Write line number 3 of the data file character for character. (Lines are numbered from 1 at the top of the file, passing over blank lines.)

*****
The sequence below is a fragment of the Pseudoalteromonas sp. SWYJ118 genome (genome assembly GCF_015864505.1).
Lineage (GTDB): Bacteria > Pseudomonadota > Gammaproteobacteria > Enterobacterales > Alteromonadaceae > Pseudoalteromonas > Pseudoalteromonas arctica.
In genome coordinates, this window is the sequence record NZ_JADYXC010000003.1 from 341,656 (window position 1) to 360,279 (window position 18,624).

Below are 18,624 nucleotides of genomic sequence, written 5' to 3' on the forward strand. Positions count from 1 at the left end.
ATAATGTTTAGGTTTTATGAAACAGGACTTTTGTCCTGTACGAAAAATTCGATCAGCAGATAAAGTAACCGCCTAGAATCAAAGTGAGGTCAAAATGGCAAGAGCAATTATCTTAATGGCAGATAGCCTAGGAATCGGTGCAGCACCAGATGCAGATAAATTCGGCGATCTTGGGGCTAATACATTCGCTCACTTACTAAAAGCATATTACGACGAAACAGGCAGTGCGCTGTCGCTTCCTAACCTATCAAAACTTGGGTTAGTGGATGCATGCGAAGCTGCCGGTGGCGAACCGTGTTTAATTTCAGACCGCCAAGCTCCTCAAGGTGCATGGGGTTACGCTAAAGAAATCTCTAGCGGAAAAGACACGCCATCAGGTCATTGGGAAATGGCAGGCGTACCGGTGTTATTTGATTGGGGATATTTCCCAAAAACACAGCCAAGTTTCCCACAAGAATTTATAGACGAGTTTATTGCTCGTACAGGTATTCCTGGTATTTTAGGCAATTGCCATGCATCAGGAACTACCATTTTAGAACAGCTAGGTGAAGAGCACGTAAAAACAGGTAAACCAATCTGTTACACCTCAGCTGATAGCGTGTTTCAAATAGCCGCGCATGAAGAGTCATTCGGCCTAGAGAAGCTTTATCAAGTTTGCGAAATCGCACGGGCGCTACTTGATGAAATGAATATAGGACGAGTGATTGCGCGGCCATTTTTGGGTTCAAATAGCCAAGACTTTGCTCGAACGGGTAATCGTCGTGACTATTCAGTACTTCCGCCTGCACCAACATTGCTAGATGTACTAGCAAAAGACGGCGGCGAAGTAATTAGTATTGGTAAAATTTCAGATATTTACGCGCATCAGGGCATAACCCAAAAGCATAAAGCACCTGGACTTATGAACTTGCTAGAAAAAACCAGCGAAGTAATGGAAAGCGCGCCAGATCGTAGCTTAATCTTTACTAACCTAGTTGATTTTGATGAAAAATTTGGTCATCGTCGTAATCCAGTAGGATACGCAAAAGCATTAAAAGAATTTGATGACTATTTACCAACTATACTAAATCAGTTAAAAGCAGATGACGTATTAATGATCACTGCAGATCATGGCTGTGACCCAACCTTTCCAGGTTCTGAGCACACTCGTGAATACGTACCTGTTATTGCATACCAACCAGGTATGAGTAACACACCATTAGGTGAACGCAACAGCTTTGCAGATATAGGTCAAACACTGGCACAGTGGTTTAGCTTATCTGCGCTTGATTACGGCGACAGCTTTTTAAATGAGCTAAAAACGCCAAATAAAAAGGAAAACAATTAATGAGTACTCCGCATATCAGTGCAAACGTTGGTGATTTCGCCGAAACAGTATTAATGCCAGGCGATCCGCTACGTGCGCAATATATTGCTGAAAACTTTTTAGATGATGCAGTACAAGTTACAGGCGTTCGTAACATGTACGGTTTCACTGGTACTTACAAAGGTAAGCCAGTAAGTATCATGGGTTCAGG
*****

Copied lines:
In genome coordinates, this window is the sequence record NZ_JADYXC010000003.1 from 341,656 (window position 1) to 360,279 (window position 18,624).